Writing Fiona Griffiths – Harry Bingham

To celebrate the release of his third Fiona Griffiths novel, The Strange Death of Fiona Griffiths, author Harry Bingham tells about how he came up with the idea for his new book.




It’s tough being a crime writer, particularly those of us whose central characters are police officers. We know what readers demand: a murder, an investigation, a couple of gory or violent moments, a decent twist and a satisfying ending.

That’s easily enough done, in theory, except that – Lordy me! – readers want variety. They want each book to feel different.

Now don’t get me wrong. Readers are right to demand a lot. I read plenty of crime fiction too, and I too get fed up if an author starts to feel too samey. But how to play tunes on such a familiar theme? Where does the variety come from?

I scout for ideas in familiar ways. I read crime reports. I subscribe to various police information services. I read other people’s fiction (always happy to nick a good idea when I see it – though if I do that, I mess around with it enough that you’d never be able to recognise the original). And I also read books and advice given by serving or former police officers.

And, in a book on police procedure by Michael Byrne, a former chief constable, I read this: ‘It is surprising how effective old techniques are, such as putting prisoners in adjoining cells and then listening in on their conversation, or putting another officer in a cell with their prisoner, posing as another prisoner.’

Wow! I loved that idea. Fiona Griffiths, my central character, is so intense, so unpredictable and inflammatory, that the idea of having her in a pressured situation (in jail, with a suspect, and information to extract) seemed wonderful. And what if she wasn’t simply in that situation overnight? What if she actually went undercover, not for days, but for weeks and months?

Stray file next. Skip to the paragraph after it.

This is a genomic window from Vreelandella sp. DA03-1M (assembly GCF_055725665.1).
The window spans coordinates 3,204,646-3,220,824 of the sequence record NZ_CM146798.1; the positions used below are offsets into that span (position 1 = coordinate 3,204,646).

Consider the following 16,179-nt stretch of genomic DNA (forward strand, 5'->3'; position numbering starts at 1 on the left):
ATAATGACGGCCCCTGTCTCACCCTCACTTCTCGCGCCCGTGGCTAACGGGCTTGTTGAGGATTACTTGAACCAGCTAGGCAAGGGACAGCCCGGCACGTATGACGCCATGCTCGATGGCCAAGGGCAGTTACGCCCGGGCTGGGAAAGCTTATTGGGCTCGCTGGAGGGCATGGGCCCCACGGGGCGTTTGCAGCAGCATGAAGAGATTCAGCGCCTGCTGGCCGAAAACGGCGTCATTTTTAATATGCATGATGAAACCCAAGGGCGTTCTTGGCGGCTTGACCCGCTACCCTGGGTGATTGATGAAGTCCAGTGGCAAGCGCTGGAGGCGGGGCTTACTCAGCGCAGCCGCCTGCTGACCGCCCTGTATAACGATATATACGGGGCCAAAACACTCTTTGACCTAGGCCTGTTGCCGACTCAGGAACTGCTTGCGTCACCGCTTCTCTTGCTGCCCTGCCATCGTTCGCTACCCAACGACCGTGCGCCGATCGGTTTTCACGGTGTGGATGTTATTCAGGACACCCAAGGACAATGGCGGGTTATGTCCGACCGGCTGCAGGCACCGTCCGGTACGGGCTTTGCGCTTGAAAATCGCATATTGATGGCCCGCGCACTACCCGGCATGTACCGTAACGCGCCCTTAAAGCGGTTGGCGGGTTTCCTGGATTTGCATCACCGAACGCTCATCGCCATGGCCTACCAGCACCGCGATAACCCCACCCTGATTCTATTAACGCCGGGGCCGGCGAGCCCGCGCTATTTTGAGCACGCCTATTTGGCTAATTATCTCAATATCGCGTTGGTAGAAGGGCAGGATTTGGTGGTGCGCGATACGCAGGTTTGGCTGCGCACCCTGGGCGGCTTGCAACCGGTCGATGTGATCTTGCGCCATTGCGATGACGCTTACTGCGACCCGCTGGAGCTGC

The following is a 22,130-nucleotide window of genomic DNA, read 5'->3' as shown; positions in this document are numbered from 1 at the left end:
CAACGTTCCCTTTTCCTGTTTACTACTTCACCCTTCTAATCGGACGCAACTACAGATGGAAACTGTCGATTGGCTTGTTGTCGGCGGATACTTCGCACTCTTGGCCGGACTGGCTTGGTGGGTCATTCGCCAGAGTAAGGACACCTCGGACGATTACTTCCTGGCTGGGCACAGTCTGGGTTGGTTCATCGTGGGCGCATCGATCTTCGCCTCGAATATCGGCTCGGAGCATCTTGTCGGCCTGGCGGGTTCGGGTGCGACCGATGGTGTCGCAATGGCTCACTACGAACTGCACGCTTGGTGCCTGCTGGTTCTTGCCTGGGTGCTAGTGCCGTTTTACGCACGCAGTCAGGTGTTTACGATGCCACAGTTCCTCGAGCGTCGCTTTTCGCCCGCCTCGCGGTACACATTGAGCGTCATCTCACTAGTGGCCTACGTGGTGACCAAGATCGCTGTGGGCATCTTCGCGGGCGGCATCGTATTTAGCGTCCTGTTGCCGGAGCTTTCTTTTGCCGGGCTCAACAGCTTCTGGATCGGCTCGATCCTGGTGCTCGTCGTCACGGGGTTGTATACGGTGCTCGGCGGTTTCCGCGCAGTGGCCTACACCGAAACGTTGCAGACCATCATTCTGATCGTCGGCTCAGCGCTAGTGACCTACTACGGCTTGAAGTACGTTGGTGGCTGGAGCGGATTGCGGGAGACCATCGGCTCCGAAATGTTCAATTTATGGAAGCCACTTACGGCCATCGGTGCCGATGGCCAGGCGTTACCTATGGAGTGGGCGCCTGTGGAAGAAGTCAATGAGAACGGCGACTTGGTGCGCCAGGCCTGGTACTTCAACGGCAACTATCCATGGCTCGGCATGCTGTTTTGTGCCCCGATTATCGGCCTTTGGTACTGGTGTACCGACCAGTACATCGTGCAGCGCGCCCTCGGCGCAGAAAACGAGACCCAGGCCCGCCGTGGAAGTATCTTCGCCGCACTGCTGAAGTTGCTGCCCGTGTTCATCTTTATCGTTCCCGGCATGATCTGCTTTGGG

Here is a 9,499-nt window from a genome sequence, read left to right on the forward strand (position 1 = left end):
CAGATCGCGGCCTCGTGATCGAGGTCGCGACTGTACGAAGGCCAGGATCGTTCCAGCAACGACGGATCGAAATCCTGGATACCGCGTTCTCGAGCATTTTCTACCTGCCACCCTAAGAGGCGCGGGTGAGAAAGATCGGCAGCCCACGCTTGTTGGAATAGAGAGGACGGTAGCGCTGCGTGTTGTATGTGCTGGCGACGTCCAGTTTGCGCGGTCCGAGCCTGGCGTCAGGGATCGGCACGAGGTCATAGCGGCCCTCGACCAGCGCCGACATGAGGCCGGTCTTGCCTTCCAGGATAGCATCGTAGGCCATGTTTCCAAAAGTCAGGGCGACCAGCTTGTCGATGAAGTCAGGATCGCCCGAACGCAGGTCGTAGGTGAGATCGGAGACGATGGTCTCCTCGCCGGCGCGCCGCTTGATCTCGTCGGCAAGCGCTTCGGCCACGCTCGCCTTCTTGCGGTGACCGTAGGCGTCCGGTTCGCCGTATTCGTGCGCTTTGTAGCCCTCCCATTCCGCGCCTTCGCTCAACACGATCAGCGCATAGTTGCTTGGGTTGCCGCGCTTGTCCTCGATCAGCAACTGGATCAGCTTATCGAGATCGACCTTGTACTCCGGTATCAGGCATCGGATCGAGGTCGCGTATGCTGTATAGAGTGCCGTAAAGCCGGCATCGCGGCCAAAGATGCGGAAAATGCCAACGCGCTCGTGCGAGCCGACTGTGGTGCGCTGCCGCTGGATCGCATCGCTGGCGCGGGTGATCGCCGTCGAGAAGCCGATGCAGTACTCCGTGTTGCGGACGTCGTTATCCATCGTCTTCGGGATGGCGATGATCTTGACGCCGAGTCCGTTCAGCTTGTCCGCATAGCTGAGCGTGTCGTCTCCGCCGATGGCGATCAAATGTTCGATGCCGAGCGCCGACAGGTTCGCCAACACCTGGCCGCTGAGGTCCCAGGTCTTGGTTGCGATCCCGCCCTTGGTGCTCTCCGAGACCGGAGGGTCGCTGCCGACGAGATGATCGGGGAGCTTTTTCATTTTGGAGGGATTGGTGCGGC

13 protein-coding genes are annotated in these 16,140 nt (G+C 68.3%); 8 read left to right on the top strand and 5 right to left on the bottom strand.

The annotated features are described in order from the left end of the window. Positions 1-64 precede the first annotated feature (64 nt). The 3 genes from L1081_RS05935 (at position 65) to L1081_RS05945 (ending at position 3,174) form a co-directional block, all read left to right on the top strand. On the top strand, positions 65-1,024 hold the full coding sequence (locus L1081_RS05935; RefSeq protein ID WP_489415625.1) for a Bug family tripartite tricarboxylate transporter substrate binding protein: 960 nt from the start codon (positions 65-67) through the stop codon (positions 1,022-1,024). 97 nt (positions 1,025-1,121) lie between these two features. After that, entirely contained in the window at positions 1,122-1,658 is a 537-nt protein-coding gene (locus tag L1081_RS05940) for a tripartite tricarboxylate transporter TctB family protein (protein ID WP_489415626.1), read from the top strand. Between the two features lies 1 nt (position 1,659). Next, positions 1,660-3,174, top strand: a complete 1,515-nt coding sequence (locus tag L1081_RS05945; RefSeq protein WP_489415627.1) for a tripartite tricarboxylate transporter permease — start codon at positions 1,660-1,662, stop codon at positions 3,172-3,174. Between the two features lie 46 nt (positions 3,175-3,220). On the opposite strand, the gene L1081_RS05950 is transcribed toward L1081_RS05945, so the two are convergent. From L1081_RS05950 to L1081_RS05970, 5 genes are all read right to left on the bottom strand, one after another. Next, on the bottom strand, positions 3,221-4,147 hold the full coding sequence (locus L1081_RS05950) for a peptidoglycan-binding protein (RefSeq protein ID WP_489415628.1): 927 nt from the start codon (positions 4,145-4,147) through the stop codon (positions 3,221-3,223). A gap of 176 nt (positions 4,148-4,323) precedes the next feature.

Fiona has some problems with her own identity (to put it mildly). What if that identity was put under the fiercest pressure conceivable?

I knew I had an idea that I loved, and the more I wrote of the book, the more confident I was that I had something special. But I had a problem. Fiona’s life in the book is really grim. Her undercover role drains her of money, respect, autonomy. She’s in constant danger. Her working hours are insane, and she knows that a single slip could easily lead to her being killed by the criminals she’s investigating.

Was the book tense? You bet it was. But I actually worried that it would prove too intense for readers. Not that it was particularly gory, or particularly violent – just, it was relentless. Like all twenty-four episodes of 24 watched back to back. I liked it, but what would others think?

As it turns out, I needn’t have worried. People have loved that intensity – indeed, my editor urged me to ratchet it up, if anything. Strange Death isn’t a gentle read. It’s dark, strange and it never releases its grip. If you read it, I hope you love it – and keep the lights on when you do – and when you see a girl with her head down, cleaning an office, or a shop, or a public building, remember that you never quite know who that person really is.

The Strange Death of Fiona Griffiths is out now in trade paperback and ebook. Harry’s other two novels, Talking to the Dead and Love Story, with Murders are out now in paperback and ebook.

For more great detective fiction, visit The Murder Room.